Broken Back to Ramp Test-How to Prepare?

injury
ramp-test

#1

Imagine that someone just got the okay from their neurosurgeon to start riding on the trainer again (while wearing a brace) 8 weeks after fracturing their L1 and L5 vertebrae in a crash.

How should one in that situation get prepared to tackle the Ramp Test?

Should they spend a week or so soft-pedaling for 30 minutes to an hour getting used to pedaling again, or is there some sort of power output that they should be able to hit so they know their body is ready for a big effort again?

I’m asking for a friend (wink!).


#2

Hey there, simplejj. Sorry to hear about your injury! That sounds like no fun. I’m no expert, but I would think your best course of action is to bring your FTP way down and start with some aerobic endurance rides before trying to tackle the ramp test. It’s not that long of a ride, but boy does it sting there at the end. I would guess that would not be great for someone with so much other trauma.

This made me think of Nate’s journey back when he broke his collarbone. It may be worth checking out those podcast episodes if you haven’t listened to them before, or in a while. Hope this helps! Feel better!


#3

Not a broken back, but I broke my shoulder in early 2017. Once I was able to get the bike off the rack and set up the trainer (about 8 weeks post injury) I did a couple of weeks of Pettit for two reasons:

  1. I was still in a sling (horay for bungee cords!) and couldn’t actually get my hand on the bars
  2. I wanted to get used to things again
  3. It was pre-ramp test so I used them to guesstimate my FTP based on previous experience which I could then use in the 8 minute test.

Might be wise to go carefully with a ramp test, you could consider doing the 8 minute version instead to limit the stress a bit. I can imagine muscle tension on the ramp test trying to gut out the last minute could be unpleasant.

Chances are you’ll want to retest inside 4 weeks anyway as you recover your a lot of lost fitness, so ‘close enough’ might be good enough (I think I jumped up about 40W in first four weeks back so even a spot-on ramp test isn’t going to accurate for long).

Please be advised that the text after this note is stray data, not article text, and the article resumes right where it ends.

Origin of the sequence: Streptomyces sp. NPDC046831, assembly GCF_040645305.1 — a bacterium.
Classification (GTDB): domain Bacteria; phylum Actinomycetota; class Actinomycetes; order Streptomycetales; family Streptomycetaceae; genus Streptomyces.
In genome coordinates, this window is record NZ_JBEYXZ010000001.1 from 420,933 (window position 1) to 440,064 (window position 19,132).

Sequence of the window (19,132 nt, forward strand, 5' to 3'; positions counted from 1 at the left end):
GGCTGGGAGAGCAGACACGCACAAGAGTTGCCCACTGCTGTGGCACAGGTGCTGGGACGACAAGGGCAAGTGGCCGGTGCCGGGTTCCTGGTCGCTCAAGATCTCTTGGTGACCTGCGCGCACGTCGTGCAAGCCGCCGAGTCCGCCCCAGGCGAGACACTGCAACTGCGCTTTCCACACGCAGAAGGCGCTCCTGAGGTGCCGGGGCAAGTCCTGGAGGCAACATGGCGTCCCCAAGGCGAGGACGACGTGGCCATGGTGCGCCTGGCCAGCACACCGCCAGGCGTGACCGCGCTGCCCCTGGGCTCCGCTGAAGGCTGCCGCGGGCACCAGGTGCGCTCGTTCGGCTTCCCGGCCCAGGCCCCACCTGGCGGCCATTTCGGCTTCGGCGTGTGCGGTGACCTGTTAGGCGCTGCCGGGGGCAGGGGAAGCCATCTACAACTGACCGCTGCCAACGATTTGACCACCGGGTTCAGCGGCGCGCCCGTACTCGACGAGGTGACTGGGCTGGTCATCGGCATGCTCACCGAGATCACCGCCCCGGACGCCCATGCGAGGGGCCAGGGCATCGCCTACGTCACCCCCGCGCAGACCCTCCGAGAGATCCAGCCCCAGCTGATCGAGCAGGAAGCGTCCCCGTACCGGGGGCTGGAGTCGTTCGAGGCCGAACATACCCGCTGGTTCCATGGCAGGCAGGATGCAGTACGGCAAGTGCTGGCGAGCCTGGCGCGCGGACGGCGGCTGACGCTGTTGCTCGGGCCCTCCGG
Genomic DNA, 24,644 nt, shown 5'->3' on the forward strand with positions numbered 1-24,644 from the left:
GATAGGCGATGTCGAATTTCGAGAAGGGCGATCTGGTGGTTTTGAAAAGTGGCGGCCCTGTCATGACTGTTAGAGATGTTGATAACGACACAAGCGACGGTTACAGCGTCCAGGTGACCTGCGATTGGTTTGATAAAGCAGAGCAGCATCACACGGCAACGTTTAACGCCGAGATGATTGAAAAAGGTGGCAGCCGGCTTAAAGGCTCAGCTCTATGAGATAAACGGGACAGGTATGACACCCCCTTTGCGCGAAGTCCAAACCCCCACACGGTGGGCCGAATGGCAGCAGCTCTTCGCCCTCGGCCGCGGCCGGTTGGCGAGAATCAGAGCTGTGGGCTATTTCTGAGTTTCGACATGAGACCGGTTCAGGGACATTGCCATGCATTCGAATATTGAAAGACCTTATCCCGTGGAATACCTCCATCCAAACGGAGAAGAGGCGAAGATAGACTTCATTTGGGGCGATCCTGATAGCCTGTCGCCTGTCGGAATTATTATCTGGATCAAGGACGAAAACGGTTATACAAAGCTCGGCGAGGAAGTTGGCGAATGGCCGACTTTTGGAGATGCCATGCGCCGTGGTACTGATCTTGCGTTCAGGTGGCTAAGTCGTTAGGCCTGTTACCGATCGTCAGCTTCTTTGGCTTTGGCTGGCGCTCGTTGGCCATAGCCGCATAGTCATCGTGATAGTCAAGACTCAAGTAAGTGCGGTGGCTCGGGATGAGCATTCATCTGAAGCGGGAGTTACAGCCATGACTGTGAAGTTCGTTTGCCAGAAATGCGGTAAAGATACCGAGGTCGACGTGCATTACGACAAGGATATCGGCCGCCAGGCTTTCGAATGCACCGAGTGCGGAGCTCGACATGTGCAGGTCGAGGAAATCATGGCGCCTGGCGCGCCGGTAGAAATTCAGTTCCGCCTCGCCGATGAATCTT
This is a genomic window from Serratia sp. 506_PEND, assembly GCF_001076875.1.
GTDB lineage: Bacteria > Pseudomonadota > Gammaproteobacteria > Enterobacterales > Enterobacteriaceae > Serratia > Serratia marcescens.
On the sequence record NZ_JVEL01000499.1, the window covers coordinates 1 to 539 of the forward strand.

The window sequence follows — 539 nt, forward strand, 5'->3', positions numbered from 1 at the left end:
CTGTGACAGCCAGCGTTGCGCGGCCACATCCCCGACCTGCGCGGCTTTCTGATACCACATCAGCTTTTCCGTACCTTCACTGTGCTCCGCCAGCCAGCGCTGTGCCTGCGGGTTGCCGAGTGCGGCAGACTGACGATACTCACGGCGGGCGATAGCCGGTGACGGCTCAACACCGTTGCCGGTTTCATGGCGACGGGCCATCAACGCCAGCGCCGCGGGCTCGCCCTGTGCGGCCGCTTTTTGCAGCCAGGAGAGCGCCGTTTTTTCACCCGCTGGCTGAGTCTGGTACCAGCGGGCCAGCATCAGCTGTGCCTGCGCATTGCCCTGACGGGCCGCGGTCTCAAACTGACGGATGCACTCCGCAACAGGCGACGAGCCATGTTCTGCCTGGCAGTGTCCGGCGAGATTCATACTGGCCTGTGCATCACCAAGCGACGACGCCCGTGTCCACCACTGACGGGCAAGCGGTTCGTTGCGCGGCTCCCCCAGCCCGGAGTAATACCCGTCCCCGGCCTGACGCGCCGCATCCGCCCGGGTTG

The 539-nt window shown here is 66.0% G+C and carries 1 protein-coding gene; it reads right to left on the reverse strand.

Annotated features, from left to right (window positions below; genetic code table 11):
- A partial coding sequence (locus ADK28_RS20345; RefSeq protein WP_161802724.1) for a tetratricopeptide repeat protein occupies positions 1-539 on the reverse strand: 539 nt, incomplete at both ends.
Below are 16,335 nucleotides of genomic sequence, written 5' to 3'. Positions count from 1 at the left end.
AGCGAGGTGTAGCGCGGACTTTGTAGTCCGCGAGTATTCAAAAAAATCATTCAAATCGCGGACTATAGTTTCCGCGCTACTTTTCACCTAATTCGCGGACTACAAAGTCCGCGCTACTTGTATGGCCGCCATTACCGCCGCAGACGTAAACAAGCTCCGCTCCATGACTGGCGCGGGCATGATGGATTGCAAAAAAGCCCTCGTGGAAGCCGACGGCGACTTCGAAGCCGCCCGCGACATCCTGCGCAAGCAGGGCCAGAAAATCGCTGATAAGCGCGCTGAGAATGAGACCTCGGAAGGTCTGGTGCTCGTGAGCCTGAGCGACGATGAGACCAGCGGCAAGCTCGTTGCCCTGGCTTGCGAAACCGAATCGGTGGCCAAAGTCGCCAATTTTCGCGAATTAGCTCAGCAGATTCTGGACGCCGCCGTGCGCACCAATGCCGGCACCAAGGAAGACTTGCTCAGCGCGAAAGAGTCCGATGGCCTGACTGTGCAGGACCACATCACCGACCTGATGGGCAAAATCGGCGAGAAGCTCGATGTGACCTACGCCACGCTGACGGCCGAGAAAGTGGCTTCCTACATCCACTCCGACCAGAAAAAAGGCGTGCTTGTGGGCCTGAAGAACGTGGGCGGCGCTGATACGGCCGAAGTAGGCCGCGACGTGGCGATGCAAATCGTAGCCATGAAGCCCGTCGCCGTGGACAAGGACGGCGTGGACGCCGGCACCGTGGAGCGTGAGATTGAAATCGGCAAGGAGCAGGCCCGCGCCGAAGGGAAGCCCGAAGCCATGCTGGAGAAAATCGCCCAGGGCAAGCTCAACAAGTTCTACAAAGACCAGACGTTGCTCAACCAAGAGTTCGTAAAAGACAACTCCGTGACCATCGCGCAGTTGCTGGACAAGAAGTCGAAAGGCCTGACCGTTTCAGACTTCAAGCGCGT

#4

Hello,

Nearly 3 years ago I broke my T12 vertebra. It was an unstable fracture so I had titanium rods and screws from L1 to T11. Looking back at my Strava log, my first trainer(road) ride was about 6 weeks after the crash. I did about 10 minutes gentle pedalling, wearing my brace. A couple of days later I did half an hour, and I think after that I got unofficial permission from my physio to take the brace off whilst on the trainer (but to wear it whilst getting on and off). I stuck to half-hour sessions for another couple of weeks, with a self-selected FTP. I was just looking to get blood flowing around my body and mitigate the inevitable effects of my relative inactivity on muscle mass and aerobic conditioning. I kept the intensity fairly low - hurt too much to push very hard.

2 months after the crash I did a 2 hour trainer ride, just low intensity, but by that point I was OK doing sweet spot work with an FTP set a bit lower (can’t remember how much, maybe 15%?) than pre-crash. My first ride outdoors was 3.5 months after the crash (my surgeon was quite conservative and I didn’t want to screw things up - also had to buy a new hardtail mountain bike since the one I put on the trainer was stolen!).

I don’t know when I did my first FTP test though - I just figured that there was absolutely no point for me (and it would have really hurt). Those first few months were all about maximising my (long-term) recovery by keeping active. I wrote off that year’s plans the moment I came back from the CT scan…

With hindsight, I really wasn’t off the bike that long considering the severity of my injury. My back still hurts every day now, but it’s totally tolerable and doesn’t stop me doing anything important. I snapped my Achilles tendon last February - that’s proved way more difficult to come back from! (I’m not accident prone, honest!)

Best of luck!